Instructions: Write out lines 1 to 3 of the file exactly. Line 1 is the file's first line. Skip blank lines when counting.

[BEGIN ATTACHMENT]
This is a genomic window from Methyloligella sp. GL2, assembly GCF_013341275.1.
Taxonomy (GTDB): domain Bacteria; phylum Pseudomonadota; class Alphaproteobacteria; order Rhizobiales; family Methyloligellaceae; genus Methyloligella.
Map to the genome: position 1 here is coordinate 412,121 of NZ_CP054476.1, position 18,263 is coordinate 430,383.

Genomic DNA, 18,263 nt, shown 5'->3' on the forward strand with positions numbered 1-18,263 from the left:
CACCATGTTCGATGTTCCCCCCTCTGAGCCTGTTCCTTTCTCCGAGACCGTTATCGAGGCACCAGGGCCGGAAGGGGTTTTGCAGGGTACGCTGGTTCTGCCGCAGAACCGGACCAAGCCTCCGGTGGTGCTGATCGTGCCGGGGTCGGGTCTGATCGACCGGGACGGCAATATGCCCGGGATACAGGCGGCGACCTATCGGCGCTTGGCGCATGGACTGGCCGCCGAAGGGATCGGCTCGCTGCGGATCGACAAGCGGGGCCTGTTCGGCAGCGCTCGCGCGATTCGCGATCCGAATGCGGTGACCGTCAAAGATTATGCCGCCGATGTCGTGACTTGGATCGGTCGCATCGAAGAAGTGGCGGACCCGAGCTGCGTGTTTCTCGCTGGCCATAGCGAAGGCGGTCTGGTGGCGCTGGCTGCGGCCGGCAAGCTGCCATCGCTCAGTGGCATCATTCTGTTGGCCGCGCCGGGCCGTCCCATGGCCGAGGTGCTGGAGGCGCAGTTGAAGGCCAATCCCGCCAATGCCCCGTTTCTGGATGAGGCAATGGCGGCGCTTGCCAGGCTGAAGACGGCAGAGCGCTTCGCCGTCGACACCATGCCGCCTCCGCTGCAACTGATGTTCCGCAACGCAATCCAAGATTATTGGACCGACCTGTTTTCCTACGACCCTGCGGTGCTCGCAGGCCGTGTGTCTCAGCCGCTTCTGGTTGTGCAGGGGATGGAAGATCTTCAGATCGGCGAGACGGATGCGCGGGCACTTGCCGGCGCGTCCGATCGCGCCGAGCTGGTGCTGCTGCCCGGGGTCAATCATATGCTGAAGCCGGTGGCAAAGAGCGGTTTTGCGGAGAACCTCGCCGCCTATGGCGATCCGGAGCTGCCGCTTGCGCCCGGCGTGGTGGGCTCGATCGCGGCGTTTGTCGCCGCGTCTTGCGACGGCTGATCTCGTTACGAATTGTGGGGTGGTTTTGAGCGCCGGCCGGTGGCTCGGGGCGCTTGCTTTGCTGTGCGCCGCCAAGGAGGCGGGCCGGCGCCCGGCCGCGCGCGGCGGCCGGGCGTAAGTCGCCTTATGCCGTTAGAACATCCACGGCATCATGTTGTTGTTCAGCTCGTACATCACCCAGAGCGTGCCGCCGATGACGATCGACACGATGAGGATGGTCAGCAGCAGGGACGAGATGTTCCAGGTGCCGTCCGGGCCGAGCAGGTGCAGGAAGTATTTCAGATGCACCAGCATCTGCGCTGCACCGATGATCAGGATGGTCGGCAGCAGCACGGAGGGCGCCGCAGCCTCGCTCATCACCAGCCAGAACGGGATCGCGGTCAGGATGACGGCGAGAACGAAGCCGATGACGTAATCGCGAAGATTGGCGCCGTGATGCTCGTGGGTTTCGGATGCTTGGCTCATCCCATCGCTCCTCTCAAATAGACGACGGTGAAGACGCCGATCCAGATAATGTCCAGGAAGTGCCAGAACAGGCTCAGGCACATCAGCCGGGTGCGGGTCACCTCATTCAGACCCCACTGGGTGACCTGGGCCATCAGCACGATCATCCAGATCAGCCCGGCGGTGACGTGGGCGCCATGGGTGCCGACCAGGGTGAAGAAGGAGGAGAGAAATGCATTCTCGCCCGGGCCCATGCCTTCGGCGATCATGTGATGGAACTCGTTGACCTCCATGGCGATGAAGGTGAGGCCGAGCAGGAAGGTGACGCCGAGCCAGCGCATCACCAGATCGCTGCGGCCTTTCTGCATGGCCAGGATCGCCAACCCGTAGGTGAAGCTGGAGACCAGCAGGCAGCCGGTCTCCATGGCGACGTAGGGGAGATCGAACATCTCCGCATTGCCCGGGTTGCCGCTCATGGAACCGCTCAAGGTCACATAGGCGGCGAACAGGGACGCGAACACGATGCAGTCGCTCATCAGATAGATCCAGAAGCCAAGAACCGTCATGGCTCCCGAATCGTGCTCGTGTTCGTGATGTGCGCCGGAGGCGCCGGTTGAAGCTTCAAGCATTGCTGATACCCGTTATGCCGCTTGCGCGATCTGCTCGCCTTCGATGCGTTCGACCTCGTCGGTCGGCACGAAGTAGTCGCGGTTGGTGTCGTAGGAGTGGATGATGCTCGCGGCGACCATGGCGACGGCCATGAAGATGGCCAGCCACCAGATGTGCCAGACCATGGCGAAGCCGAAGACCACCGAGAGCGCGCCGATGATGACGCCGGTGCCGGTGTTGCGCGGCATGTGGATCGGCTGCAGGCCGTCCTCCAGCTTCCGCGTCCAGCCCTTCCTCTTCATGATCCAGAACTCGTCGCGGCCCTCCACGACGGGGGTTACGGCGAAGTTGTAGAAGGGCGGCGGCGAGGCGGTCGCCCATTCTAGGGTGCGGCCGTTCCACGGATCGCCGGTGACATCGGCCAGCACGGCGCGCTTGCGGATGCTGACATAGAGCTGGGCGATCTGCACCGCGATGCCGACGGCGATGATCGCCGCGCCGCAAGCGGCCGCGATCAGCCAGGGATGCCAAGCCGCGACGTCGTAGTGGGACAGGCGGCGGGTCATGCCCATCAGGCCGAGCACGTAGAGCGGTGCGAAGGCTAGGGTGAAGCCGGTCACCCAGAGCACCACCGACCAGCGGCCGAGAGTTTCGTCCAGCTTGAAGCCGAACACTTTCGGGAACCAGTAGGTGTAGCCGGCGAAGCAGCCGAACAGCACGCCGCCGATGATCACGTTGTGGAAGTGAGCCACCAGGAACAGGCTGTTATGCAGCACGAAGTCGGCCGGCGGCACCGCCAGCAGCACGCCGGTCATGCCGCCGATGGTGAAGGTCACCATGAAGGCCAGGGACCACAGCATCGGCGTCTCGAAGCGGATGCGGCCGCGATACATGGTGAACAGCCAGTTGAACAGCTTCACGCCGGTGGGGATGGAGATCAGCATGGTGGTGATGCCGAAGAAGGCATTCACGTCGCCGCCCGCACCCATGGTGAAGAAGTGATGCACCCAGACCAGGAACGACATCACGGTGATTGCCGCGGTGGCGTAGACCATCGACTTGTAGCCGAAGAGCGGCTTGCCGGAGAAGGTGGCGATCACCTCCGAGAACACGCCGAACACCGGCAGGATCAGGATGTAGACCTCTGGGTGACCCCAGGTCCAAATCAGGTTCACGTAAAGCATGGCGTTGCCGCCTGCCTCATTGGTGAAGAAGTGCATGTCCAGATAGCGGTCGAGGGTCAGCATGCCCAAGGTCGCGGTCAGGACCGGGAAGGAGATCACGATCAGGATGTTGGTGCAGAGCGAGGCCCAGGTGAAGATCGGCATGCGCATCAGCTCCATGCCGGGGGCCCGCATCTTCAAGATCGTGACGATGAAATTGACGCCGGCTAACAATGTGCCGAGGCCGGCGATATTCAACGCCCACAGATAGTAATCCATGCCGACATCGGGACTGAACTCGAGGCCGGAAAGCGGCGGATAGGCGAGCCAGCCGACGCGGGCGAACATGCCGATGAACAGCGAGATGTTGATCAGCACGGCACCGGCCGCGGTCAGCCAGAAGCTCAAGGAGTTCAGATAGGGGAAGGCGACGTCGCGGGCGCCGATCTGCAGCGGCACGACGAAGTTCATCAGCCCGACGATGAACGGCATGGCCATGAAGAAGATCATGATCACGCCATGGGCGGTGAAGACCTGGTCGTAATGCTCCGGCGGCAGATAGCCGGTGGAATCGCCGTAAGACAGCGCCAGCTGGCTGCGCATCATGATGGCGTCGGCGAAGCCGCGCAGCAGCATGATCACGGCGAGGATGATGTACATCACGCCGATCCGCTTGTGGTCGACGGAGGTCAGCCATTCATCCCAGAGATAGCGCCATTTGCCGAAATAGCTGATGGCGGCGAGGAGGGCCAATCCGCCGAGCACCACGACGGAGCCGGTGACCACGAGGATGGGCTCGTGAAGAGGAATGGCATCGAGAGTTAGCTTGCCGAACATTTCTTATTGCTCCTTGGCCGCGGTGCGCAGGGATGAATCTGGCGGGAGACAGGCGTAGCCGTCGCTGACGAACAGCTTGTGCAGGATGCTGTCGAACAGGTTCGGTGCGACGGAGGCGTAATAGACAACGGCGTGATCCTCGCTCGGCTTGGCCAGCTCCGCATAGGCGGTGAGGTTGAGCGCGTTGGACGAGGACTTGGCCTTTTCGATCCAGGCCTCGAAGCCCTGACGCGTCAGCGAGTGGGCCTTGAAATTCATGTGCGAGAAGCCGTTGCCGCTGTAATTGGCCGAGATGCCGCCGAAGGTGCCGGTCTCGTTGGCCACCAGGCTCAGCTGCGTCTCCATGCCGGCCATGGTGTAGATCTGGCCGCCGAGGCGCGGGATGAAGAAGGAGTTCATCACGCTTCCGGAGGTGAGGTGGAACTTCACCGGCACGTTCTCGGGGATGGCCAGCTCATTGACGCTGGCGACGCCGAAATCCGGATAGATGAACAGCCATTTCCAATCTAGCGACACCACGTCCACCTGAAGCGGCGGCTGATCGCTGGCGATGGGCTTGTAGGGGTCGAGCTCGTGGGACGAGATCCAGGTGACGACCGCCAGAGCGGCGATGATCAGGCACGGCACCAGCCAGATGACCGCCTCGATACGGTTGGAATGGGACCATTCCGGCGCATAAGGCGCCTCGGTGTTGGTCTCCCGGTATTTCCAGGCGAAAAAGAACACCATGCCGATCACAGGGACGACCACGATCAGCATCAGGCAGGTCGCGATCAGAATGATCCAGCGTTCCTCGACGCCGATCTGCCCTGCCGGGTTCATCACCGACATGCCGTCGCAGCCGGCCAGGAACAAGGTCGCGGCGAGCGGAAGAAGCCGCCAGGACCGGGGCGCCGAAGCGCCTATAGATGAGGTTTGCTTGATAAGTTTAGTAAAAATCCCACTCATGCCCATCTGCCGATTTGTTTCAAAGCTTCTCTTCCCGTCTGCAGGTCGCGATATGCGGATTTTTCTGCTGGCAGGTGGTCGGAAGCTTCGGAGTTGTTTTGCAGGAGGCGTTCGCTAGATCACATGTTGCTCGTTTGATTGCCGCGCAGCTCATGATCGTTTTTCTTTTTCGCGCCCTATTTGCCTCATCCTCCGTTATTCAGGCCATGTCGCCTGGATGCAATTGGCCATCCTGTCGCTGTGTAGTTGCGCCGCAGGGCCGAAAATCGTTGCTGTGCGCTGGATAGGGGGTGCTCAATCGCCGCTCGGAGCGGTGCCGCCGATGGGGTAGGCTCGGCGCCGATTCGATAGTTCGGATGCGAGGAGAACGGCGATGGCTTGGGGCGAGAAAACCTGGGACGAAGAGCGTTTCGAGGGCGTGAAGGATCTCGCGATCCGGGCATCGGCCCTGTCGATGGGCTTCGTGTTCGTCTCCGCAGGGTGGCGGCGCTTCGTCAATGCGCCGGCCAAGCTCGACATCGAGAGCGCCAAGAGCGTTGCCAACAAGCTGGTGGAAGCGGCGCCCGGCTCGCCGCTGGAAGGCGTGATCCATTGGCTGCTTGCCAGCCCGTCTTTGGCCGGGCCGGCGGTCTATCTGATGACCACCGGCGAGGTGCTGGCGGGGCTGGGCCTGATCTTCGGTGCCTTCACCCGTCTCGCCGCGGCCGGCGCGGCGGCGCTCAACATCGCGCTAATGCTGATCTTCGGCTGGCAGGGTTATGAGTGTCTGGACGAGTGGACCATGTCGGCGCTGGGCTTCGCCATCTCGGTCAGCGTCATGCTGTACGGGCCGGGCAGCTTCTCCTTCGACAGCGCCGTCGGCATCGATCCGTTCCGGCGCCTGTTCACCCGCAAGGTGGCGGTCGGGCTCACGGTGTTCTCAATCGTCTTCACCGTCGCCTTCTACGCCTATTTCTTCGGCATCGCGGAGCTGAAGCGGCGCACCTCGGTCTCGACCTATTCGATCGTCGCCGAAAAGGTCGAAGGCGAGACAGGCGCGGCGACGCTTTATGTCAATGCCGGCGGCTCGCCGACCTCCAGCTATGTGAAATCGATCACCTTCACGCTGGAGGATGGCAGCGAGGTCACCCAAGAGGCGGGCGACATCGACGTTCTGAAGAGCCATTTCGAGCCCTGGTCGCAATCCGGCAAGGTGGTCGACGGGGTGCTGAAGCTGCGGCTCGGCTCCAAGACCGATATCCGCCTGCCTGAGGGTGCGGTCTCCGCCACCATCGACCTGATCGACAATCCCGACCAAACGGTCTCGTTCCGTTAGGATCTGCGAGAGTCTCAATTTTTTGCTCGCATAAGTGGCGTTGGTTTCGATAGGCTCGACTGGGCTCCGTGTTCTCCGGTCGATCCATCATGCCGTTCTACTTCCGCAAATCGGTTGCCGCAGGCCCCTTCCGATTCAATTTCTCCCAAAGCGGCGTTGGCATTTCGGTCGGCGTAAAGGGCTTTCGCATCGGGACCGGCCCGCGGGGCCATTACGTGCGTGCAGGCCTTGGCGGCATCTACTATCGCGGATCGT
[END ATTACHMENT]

This is a genomic window from Methyloligella sp. GL2, assembly GCF_013341275.1.
Taxonomy (GTDB): domain Bacteria; phylum Pseudomonadota; class Alphaproteobacteria; order Rhizobiales; family Methyloligellaceae; genus Methyloligella.
Map to the genome: position 1 here is coordinate 412,121 of NZ_CP054476.1, position 18,263 is coordinate 430,383.